CAYENNE(ground) aka  Guinea Spice, Cow-horn Pepper, Aleva, Bird Pepper or Red Pepper.                                      MED: Pain-relief, rheumatoid arthritis, osteoarthritis, ear infections, psoriasis, weight loss, cluster headaches.              C of O:  Named after the township of Cayenne in French Guiana.                                                                         OTH:                                                                                      a.)   Very high in Vitamin A, and also contains Vitamin B6, E & C , potassium & manganese.                                                                                               b.)   Used in many dishes but loved in USA dish buffalo wings.

CHILLI(whole, crushed, ground & chilli oil) aka Chile Pepper; Red Pepper, Capsaicin.                                                   MED: Pain relief, arthritis and neuropathie, decongestant, peptic ulcers, colds, bronchitis, sinusitis.                                  C of O:  Latin America, especially Mexico, but now found worldwide.                                    OTH:                                                                                              a.)   For chilli “hotness” see separate list of chillies/sauces under SCOVILLE UNITS                                                       b.)  The chilli is actually a fruit & the berries are called “pods”. In India the leaves are sometimes used to infuse flavour into a drink.                                                                                   c.)   If you wish to lessen the heat of a chilli, remove the seeds & veins inside the fruit.                                                   d.)   Scoville units are measure from dry chillies as fresh are milder by one magnitude.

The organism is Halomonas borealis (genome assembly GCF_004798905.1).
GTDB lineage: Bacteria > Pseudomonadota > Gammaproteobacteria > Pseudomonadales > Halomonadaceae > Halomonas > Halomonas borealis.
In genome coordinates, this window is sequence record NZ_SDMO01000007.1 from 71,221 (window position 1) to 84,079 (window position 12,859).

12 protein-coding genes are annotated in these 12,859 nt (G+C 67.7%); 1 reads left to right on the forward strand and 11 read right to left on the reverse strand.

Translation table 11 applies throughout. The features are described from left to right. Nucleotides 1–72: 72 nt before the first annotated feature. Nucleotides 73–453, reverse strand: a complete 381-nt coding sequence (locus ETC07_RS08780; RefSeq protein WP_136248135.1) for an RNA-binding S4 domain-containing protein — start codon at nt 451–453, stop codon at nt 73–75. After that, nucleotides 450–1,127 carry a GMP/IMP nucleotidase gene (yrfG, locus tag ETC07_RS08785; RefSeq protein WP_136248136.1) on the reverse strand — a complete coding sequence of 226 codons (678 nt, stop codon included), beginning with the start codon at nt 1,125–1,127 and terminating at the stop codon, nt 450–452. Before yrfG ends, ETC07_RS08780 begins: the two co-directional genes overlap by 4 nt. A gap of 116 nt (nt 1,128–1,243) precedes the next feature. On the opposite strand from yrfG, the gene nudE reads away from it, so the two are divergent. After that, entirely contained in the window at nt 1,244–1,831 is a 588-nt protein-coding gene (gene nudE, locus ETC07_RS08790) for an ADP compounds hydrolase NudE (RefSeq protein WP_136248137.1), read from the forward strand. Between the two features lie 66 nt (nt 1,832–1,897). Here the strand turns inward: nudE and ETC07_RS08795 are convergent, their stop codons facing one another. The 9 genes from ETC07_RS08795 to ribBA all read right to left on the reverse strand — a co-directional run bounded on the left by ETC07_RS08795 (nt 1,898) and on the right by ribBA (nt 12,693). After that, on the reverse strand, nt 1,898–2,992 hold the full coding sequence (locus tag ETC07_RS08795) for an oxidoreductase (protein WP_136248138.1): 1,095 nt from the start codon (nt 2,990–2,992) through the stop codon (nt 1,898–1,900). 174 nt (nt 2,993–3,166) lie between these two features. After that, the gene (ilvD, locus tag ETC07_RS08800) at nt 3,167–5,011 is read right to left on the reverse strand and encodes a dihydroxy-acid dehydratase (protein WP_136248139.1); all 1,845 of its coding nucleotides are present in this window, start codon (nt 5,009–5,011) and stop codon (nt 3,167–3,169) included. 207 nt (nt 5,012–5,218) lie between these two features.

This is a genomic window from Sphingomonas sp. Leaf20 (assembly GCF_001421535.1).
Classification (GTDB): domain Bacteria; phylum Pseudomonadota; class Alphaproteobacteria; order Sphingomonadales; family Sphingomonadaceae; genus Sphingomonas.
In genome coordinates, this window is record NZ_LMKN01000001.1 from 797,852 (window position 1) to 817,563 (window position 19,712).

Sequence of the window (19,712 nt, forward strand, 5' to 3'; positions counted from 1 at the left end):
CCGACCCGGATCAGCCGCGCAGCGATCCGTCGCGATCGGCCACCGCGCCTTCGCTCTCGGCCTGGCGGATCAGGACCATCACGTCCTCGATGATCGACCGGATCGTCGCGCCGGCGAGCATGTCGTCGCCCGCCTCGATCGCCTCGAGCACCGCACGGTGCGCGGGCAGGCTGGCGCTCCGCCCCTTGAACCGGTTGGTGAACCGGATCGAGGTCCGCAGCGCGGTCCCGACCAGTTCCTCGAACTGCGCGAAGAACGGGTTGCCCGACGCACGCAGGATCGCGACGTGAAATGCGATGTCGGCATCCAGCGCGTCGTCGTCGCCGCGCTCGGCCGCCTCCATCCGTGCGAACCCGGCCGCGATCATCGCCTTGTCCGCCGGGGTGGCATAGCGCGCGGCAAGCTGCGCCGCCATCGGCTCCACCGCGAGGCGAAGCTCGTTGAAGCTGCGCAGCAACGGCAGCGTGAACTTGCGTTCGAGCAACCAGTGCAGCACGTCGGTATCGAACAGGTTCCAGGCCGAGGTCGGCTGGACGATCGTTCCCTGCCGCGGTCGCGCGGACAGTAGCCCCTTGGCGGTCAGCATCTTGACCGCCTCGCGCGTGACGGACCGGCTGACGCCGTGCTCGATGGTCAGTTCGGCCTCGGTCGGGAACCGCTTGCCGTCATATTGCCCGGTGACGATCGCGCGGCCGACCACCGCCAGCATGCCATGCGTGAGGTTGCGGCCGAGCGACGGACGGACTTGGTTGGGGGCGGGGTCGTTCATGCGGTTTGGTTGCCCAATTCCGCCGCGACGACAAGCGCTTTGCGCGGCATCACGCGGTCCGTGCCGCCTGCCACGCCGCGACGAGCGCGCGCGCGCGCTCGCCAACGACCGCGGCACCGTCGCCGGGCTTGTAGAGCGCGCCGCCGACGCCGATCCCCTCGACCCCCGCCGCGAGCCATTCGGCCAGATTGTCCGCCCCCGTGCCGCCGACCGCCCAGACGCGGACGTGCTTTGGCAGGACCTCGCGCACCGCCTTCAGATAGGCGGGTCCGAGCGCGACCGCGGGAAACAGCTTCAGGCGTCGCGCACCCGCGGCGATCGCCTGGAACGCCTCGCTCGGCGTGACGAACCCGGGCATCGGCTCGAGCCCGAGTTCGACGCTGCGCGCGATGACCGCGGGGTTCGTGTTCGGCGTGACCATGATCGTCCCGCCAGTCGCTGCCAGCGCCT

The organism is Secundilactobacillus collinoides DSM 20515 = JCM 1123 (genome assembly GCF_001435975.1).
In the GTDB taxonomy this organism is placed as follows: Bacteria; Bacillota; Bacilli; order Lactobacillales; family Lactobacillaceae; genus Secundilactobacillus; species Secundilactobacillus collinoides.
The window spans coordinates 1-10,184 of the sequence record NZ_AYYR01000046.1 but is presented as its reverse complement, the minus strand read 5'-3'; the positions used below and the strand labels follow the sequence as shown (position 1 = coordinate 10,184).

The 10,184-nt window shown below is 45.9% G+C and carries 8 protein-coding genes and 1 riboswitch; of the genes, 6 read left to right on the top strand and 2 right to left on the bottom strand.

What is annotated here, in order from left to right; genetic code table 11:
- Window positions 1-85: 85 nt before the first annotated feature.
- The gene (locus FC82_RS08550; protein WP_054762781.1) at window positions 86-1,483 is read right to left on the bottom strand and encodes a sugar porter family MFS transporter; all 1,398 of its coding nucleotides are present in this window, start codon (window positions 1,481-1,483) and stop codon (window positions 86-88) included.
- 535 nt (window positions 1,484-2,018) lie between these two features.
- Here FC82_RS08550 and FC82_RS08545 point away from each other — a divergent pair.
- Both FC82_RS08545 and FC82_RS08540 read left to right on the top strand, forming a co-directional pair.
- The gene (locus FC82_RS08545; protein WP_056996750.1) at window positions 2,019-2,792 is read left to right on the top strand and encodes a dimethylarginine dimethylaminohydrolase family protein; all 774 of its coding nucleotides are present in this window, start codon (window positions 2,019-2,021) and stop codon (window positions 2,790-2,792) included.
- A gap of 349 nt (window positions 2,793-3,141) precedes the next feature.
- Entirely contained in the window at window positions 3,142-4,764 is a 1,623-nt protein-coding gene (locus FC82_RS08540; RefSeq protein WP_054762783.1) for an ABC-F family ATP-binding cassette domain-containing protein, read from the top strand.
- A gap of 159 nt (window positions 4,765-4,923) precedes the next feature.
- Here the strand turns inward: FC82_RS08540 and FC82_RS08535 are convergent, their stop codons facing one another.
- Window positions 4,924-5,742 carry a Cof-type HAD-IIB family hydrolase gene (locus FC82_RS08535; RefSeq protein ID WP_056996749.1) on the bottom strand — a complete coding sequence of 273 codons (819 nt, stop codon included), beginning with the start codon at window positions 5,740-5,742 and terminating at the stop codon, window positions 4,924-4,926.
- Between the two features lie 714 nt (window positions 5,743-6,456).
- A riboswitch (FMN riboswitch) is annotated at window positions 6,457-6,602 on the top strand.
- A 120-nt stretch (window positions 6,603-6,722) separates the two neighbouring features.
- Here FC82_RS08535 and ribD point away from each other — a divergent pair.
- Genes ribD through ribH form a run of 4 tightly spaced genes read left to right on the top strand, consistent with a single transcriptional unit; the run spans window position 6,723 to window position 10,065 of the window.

CINNAMON(quills & ground) aka Sweet Wood & Real Cassia.                                                                              MED: Diabetes, antibacterial, diarrhea, indigestion, loss of appetite, intestinal colic.                                                          C of O: